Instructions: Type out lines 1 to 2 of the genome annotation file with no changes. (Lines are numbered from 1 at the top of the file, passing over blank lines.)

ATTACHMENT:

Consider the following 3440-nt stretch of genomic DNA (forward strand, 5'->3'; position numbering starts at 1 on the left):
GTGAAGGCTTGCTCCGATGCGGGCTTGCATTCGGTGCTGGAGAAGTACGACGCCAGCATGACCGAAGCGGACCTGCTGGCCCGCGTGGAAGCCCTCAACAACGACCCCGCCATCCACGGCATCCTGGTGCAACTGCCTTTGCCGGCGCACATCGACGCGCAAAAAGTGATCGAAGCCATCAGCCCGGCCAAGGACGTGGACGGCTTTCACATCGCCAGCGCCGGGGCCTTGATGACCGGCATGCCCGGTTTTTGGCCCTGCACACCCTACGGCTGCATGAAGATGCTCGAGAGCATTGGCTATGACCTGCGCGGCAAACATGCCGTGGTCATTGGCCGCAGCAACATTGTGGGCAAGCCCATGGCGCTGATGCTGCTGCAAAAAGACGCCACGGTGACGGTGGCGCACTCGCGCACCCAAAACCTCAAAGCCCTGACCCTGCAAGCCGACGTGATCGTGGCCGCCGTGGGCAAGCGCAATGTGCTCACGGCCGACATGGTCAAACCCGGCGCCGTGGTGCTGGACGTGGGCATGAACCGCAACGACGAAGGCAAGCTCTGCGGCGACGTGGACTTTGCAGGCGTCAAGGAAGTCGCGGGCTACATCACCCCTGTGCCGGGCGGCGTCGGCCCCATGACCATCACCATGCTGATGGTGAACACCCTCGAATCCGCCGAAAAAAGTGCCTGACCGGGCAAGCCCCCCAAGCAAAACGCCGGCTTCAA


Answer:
Consider the following 3440-nt stretch of genomic DNA (forward strand, 5'->3'; position numbering starts at 1 on the left):
GTGAAGGCTTGCTCCGATGCGGGCTTGCATTCGGTGCTGGAGAAGTACGACGCCAGCATGACCGAAGCGGACCTGCTGGCCCGCGTGGAAGCCCTCAACAACGACCCCGCCATCCACGGCATCCTGGTGCAACTGCCTTTGCCGGCGCACATCGACGCGCAAAAAGTGATCGAAGCCATCAGCCCGGCCAAGGACGTGGACGGCTTTCACATCGCCAGCGCCGGGGCCTTGATGACCGGCATGCCCGGTTTTTGGCCCTGCACACCCTACGGCTGCATGAAGATGCTCGAGAGCATTGGCTATGACCTGCGCGGCAAACATGCCGTGGTCATTGGCCGCAGCAACATTGTGGGCAAGCCCATGGCGCTGATGCTGCTGCAAAAAGACGCCACGGTGACGGTGGCGCACTCGCGCACCCAAAACCTCAAAGCCCTGACCCTGCAAGCCGACGTGATCGTGGCCGCCGTGGGCAAGCGCAATGTGCTCACGGCCGACATGGTCAAACCCGGCGCCGTGGTGCTGGACGTGGGCATGAACCGCAACGACGAAGGCAAGCTCTGCGGCGACGTGGACTTTGCAGGCGTCAAGGAAGTCGCGGGCTACATCACCCCTGTGCCGGGCGGCGTCGGCCCCATGACCATCACCATGCTGATGGTGAACACCCTCGAATCCGCCGAAAAAAGTGCCTGACCGGGCAAGCCCCCCAAGCAAAACGCCGGCTTCAA